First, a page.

Prof. CAPENTER was not an author of books, in the popular sense of the term. He wrote but one - "An Historical Sketch of the University of Wisconsin" - adapted to the general reader; but, in the religious and educational periodicals of the country, he contributed extensively. His communications took a wide range. His style of writing is marked and strikingly characteristic of the man. When he said anything, he said it; and, at times, the fire of his thoughts consumed his words. Although largely wanting in the imaginative element, his diction is nevertheless, peculiarly attractive because of its smoothness and clearness. Take this paragraph, as an example, from "The Relations of Skepticism and Scholarship," in the Baptist Quarterly, for January, 1873.

"Faith is the condition of progress. belief grasps actual possession by the strong hand of demonstration; while faith rises superior to reason, and grasps greater truth by the stronger hand of conviction. Faith is not an abandonment of reason; it is the condition of reason. It places the crown of universal dominion upon the head of man; puts in his hands a scepter, which the future as well as the present obeys - eternity as well as time. It asserts our kinship which the future as well as the present obeys - eternity as well as time. It asserts our kinship with God, who does not discover truth by the slow process of reason, but who reaches his conclusions by the same intuitive action by which faith apprehends principles. Reason adapts man to the present life. Faith is a pledge of immortality. Destroy faith, and man is hedged in by humanity - is limited to the now and here - to the little segment of the infinite circle which lies immediately before him. Add faith to reason, and out into infinity, onward into coming eternity, upward to God Himself, sweep the slowly arching sides of the mighty circle of truth, whose resound will, nevertheless, forever baffle finite measurement."

A number of his educational addresses have been published. His direct way of giving utterance to his thoughts is well illustrated in the opening paragraph of one of these - 'Industrial Education" - delivered before a convention of the Wisconsin State Agricultural Society, February, 1874: "There are two essential requisites to success in any trade or profession: A knowledge of the principles forming the science of which the profession is the practical application; and skill in the application of these principles. The one requires cultivated mind; the other, cultivated muscle. Every profession presents these two sides, but notably those which are largely dependent upon mechanical operations for their success."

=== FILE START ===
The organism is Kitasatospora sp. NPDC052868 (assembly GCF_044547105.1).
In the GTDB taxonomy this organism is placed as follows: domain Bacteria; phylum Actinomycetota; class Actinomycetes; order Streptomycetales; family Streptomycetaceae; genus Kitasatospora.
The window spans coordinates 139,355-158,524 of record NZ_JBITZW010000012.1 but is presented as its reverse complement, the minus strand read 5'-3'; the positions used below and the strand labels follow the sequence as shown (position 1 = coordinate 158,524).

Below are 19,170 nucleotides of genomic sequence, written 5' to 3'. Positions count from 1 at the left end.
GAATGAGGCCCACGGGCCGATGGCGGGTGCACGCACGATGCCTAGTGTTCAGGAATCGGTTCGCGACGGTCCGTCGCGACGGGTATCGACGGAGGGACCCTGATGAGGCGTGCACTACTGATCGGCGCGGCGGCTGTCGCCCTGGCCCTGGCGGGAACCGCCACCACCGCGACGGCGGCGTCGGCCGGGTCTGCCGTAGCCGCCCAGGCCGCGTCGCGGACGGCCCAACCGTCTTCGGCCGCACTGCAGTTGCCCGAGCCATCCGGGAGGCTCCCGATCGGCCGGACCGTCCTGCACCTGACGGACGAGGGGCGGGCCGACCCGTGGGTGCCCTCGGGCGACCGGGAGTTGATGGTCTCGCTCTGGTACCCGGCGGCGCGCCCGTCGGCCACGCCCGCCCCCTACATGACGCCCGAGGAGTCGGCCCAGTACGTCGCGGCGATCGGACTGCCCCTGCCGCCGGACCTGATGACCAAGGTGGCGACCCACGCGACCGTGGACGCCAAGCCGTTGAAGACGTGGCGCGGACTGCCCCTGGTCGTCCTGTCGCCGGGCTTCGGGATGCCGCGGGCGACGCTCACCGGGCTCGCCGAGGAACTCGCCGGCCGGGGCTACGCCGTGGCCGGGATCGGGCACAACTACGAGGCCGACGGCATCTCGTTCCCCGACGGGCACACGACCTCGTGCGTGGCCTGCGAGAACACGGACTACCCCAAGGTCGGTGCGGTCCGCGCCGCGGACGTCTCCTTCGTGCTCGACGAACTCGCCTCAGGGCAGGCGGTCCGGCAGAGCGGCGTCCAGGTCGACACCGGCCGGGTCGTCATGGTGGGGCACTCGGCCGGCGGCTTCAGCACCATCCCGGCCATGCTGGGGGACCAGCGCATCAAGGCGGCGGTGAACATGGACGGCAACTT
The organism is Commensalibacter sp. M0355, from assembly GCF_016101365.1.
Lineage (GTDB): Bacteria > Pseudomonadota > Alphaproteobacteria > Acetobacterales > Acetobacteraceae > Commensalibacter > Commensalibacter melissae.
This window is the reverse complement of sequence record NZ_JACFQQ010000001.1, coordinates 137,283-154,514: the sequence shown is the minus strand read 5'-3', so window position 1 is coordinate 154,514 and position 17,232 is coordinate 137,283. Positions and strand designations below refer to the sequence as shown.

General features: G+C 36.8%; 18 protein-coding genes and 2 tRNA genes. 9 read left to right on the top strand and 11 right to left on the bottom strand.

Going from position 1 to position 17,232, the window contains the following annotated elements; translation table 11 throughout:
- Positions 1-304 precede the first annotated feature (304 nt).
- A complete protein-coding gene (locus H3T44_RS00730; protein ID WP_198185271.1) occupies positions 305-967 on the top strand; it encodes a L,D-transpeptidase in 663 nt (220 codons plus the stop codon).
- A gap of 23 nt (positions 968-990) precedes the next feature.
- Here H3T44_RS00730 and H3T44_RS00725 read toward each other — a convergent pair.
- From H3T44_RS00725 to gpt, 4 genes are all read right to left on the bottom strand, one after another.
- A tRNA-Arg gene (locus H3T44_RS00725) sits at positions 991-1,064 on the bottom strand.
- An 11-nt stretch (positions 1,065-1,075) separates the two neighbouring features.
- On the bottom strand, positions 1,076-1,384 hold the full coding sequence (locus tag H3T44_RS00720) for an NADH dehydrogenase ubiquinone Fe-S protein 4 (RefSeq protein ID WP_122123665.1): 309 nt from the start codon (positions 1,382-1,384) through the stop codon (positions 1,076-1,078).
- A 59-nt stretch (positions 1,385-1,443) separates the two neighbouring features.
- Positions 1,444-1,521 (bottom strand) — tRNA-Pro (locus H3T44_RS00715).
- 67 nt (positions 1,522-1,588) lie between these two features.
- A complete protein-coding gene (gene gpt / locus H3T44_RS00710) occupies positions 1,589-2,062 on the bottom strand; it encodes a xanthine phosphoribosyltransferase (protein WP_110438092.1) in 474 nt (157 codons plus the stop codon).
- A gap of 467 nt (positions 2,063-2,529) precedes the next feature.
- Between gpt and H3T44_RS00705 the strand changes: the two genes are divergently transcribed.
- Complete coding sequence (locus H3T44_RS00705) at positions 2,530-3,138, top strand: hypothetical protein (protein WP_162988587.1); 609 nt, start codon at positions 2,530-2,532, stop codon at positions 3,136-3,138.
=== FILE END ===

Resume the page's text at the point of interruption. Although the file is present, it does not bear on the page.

An address on "Reading," delivered before the State Teacher's Association of Wisconsin, in July 1871, at Madison, and published in the August number of the Wisconsin Journal of Education for that year; also an article in the Examiner and Chronicle, on "The Education Question - Conflicts Between the Old and New," are worthy of special commendation. His centennial Fourth-of-July address, in Madison, added to his reputation as an orator and man of culture. "The Relation of the Different Educational Institutions of the State" and "Rambles in the World of Words," contributions to the periodical first named, exhibit, in a striking light, the wide range of his thoughts and his extensive scholastic attainments.

Of Dr. CARPENTER's published lectures, one on "Moral Forces in Education," and a series of twelve on "The Evidence of Christianity," have received a merited recognition from some of our country's ablest and best men. His translations from the French, have also been highly complimented. The most notable of these efforts are (1) articles on political economy and the future of Catholic nations, of Emile de Laveleye, and (2) Stories of George Sand, from Revue des deux Mondes. Dr. CARPENTER was a member of the Wisconsin Academy of Sciences, Arts, and Letters. He contributed two papers to its "transactions": (1) "The Metaphysical Basis of Science;" (2) "The philosophy of Evolution." These papers attracted wide attention, especially the last mentioned. His very latest contribution to the press was a solution of an algebraic problem, to be found in the January number, 1879, of the Wisconsin Journal of Education.

The sudden death of Dr. CARPENTER produced a profound impression in Wisconsin. Resolutions expressing appreciation and esteem were adopted by the faculty and regents of the university, also by the State Teacher's Association and by the State Historical Society, of which he was a member and an officer. His mortal remains lie buried into he beautiful cemetery near the city of Madison, not far away from the institution where many of his years were so profitably employed and where he gathered unto himself a name and fame that Wisconsin will long remember with pride and respect.


Transcribed and contributed to this site by Carol